When we moved to the Midwest three point five years ago, some cultural adjustments were necessary.
For starters, we had to get used to people who were overwhelmingly nice. Began to think of “traffic” as being third in line at a red light instead of inching forward on a freeway for hours. Discovered that Fleet Farm is the real “happiest place on earth.” And that they sell everything from burnt peanuts to all-season windshield washer fluid, the latter being a necessity around these parts in the wintertime. Chalk that up as another lesson.
We even had to adjust our vocabulary to fit in. Suddenly, “ope” and “you bet’cha” weren’t just charming turns of phrase from Fargo and “Jeez Louise” could be delivered unironically.
Perhaps the biggest adjustment involved the word we use to describe our main meal of the day. It all started when a coworker at Ye Olde Publishing Company invited us over for “supper” one night.
“You mean dinner?” I asked, just to clarify.
“No,” she replied. “Supper.”
“Yeah, sure!” I said. “We’ll be there with bells on!”
I promptly raced home and Googled supper to ensure we didn’t inadvertently show up at some unreasonable time, like 2 p.m. Had to make sure those bells were jingling at the right time, you know! Sure enough, dinner and supper can be used interchangeably, though dinner is far more common throughout most of the U.S. The Midwest, and certain pockets of the South, are the exceptoins.
And here’s the thing. Technically, supper is more correct, etymologically speaking. According to Dictionary.com, “Dinner” doesn’t necessarily refer to a specific time of day. It simply means the main meal of the day. “Supper,” however, stems from the Old French word “souper,” meaning “evening meal.”
Besides, it would be weird if da Vinci had called his masterpiece “The Last Dinner.”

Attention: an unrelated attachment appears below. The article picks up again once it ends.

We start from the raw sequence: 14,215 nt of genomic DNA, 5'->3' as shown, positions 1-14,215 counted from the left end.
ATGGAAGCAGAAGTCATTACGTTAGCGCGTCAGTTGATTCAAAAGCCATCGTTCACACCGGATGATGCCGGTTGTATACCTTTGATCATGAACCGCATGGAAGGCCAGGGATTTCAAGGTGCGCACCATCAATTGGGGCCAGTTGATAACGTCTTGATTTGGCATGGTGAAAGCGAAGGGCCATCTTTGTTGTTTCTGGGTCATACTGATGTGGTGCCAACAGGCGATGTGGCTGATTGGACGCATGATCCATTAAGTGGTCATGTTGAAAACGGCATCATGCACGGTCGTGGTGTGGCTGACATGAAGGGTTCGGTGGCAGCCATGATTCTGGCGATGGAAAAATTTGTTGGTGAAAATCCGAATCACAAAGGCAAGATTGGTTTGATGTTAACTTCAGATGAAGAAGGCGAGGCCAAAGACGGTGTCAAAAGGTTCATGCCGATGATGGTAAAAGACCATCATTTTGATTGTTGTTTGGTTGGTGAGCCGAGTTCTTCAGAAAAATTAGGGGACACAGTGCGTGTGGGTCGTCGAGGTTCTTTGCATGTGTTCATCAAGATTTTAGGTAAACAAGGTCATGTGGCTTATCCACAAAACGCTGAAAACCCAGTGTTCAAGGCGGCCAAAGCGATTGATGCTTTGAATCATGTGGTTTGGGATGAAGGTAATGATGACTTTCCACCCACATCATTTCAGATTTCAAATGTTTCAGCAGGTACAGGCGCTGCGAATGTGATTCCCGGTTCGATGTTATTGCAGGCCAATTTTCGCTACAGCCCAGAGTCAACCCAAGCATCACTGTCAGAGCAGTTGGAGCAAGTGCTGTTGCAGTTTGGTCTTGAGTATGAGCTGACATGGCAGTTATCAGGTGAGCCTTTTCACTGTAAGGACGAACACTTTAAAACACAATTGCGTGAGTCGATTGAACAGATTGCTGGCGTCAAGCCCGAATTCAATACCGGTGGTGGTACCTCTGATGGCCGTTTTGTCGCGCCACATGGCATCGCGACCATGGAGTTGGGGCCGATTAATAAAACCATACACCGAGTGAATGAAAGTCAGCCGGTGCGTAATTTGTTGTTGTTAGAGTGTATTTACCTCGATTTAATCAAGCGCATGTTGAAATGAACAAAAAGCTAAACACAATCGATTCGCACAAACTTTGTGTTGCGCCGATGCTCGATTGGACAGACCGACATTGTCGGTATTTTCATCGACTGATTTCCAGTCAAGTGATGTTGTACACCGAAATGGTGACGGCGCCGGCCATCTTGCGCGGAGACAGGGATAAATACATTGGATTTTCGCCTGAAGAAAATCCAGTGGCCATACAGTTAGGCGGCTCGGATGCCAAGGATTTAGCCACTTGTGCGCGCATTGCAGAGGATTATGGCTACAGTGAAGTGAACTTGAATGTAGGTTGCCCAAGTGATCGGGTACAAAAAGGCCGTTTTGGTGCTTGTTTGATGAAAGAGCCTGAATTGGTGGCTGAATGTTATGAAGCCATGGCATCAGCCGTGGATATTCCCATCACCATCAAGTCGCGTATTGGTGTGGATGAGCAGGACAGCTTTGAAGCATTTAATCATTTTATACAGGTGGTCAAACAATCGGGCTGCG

If supper used to be served at dinnertime and dinner was traditionally eaten closer to lunchtime, did lunch once refer to breakfast?
Don’t answer that. I feel a headache coming on.
The truth is, I vaguely recall my mom announcing, “Supper’s ready!” when we were young. Mom, can you confirm in the comments please? Or…you know…next time we talk on the phone?
In any case, supper at Sarah’s house was delicious. She served spaghetti. And ever since, I have encountered, time and time again, people here referring to the evening meal as “supper.” So much so that it no longer sounds odd to me. In fact, it’s even crept into my vocabulary. In a recent article for CenturyCo, I wrote, Smart meat thermometers monitor the temperature of everything from roasts to poultry, letting you know over your phone when supper is ready.
Proof that my Midwest assimilation is complete.
Cultural adaptations were only half the story. Getting used to the climate was another. I’ve mentioned often how crazy our weather here is, and yet—as predictable as its unpredictability is—I never seem to get used to it.
Take these past few days. We went from highs of 73° on Friday to 31° on Saturday. And this morning it was 5°. That is why all-season windshield washer fluid is so important!
I’m not complaining, because this weekend was the first time it truly felt like winter. Tara and I headed out for a day of exploring the Black Hills on Saturday and, with a temperature hovering in the mid-20s, encountered frozen fog. I love how it turns our Ponderosa pines into real-life flocked Christmas trees.
The temperature fluctuated all afternoon depending on elevation. We’d be in the 20s one minute, the 40s the next. This led to a lot of juggling with the heat.
Because it gets dark so early this time of year, by the time we reached Spearfish Canyon, we could barely see the majestic towering granite cliffs that surrounded us. But that was okay: we’d planned to end the day with supper at Guadalajara in the town of Spearfish. They’ve got the best Mexican food in the area…it’s just a shame they’re nearly an hour away from home.
Oh, by the way, we’ve got our house fully decorated for the holidays, inside and out. I’m pretty happy with our display this year.
And because yesterday was cold and blustery, we kicked off the holiday season with a blazing fire in the hearth and the first of many Christmas movies.
Gotta run. I have to get supper on the table, and that Italian wedding soup isn’t going to cook itself.